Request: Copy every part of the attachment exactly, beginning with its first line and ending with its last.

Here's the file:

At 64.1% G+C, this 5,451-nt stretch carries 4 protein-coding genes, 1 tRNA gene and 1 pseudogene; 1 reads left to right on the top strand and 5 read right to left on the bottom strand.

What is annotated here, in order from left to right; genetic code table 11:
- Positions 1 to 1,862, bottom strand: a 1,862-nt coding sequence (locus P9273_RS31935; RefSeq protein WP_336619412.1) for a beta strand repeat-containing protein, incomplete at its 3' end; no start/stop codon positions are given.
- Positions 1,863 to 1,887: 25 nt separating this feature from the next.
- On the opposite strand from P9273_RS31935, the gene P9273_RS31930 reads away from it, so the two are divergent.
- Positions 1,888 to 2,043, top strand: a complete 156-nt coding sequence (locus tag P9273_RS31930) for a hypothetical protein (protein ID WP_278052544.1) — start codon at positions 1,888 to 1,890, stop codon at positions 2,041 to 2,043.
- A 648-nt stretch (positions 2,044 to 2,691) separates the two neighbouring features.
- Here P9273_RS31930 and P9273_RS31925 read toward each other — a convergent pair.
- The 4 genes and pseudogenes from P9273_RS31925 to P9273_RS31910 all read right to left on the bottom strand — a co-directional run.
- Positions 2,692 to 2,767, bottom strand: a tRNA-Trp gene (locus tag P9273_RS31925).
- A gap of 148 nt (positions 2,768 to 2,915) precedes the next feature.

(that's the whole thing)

At 64.1% G+C, this 5,451-nt stretch carries 4 protein-coding genes, 1 tRNA gene and 1 pseudogene; 1 reads left to right on the top strand and 5 read right to left on the bottom strand.

What is annotated here, in order from left to right; genetic code table 11:
- Positions 1 to 1,862, bottom strand: a 1,862-nt coding sequence (locus P9273_RS31935; RefSeq protein WP_336619412.1) for a beta strand repeat-containing protein, incomplete at its 3' end; no start/stop codon positions are given.
- Positions 1,863 to 1,887: 25 nt separating this feature from the next.
- On the opposite strand from P9273_RS31935, the gene P9273_RS31930 reads away from it, so the two are divergent.
- Positions 1,888 to 2,043, top strand: a complete 156-nt coding sequence (locus tag P9273_RS31930) for a hypothetical protein (protein ID WP_278052544.1) — start codon at positions 1,888 to 1,890, stop codon at positions 2,041 to 2,043.
- A 648-nt stretch (positions 2,044 to 2,691) separates the two neighbouring features.
- Here P9273_RS31930 and P9273_RS31925 read toward each other — a convergent pair.
- The 4 genes and pseudogenes from P9273_RS31925 to P9273_RS31910 all read right to left on the bottom strand — a co-directional run.
- Positions 2,692 to 2,767, bottom strand: a tRNA-Trp gene (locus tag P9273_RS31925).
- A gap of 148 nt (positions 2,768 to 2,915) precedes the next feature.